What is financial fraud during a divorce?

On Behalf of | Mar 13, 2018 | divorce | 0 comments

If you are a California resident going through a divorce, this is a very difficult time in your life. The issues between you and your soon-to-be former spouse at times seem never-ending. Which of you will have custody of your children? Which of you will have visitation and how much? How will you divide your marital property between you?

This latter issue becomes even more troublesome if you suspect that your spouse is hiding assets from you, thereby committing financial fraud so as to retain a greater portion of the assets than the law allows and deprive you of your rightful share.

Fraud red flags

As the Huffington Post points out, you should watch for red flags such as the following that often indicate financial fraud:

  • Your spouse changes his or her habitual behavior.
  • (S)he receives mail from new and/or unidentified sources
  • (S)he reroutes mail to his or her office.
  • (S)he gets phone calls during which (s)he is secretive and/or noncommittal
  • (S)he changes his or her normal level of confidentiality with you.
  • You discover that (s)he is having an affair.

Possible hiding places

If you and your spouse are a high-asset couple, the hiding places where your spouse can stash various of those assets are virtually unlimited, including the following:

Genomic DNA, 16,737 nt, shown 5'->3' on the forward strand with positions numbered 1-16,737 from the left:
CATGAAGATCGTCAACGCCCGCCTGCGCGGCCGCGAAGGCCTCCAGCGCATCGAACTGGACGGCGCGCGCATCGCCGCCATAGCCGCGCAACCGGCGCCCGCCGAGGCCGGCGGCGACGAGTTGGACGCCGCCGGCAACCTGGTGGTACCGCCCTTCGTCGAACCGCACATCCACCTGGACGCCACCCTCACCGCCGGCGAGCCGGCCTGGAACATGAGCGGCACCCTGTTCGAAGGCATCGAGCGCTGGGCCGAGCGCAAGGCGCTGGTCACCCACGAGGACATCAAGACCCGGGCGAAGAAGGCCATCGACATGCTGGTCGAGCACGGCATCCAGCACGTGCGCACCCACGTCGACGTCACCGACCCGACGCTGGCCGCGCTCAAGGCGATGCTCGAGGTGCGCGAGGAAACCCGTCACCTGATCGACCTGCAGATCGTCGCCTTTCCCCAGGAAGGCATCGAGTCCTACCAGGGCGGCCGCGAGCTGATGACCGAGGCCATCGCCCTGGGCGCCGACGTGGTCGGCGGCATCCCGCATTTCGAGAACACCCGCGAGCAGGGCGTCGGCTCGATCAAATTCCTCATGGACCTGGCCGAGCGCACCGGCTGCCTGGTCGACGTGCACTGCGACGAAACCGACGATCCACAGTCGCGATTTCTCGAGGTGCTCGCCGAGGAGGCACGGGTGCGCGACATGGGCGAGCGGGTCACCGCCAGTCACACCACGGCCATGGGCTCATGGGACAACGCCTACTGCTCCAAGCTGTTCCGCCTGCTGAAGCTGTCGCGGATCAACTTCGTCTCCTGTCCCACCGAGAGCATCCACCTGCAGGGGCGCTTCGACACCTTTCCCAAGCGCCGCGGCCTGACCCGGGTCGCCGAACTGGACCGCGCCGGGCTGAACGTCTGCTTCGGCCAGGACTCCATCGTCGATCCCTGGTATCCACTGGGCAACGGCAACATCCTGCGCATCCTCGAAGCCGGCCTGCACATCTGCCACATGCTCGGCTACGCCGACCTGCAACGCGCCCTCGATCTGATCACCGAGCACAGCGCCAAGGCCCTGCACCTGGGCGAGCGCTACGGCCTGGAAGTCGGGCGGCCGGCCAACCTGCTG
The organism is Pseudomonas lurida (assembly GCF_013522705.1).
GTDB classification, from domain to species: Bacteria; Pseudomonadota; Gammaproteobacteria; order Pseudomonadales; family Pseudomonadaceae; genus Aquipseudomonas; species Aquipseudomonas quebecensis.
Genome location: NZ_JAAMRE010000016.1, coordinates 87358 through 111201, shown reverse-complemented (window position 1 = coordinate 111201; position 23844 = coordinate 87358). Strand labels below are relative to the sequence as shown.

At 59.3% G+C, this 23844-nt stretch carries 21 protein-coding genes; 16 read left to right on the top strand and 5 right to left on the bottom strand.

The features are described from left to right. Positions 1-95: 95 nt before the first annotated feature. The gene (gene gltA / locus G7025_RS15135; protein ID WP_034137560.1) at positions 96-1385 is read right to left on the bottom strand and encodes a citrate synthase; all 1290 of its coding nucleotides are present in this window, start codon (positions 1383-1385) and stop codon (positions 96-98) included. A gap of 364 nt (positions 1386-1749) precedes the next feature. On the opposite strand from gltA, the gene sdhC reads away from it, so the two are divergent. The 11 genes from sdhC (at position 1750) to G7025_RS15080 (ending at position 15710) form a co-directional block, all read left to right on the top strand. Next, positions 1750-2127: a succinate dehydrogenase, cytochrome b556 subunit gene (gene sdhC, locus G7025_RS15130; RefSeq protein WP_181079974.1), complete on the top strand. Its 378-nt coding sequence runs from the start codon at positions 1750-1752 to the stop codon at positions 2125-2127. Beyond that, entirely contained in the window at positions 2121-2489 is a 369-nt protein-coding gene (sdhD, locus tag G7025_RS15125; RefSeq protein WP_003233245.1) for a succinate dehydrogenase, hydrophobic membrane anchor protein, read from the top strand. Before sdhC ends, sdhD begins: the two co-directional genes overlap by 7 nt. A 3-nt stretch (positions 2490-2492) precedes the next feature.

• Safe deposit boxes
  • Hidden brokerage and/or online financial accounts
  • Shell corporations
  • Unfunded trusts
  • Life insurance vehicles

In addition, your spouse could convince his or her family or friends to help in the asset hiding by falsely telling them that you are depleting bank accounts and/or racking up debts.

Need for a forensic accountant

If you suspect that your spouse is engaging in financial fraud, talk with your attorney about hiring a forensic accountant. This professional can examine such documents as the following:

  • Tax returns
  • Bank statements
  • Credit card statements
  • Employment documents such as retirement accounts, deferred compensation plans, expense accounts, stock options and other fringe benefits

In this way, (s)he can trace whatever paper trails exist. Depending on the extent and complexity of your spouse’s financial dealings, this forensic accounting may take awhile and may cost you a substantial sum. However, it may be the only way that a truthful picture of your marital assets can emerge. This information is provided for educational purposes, and should not be interpreted as legal advice.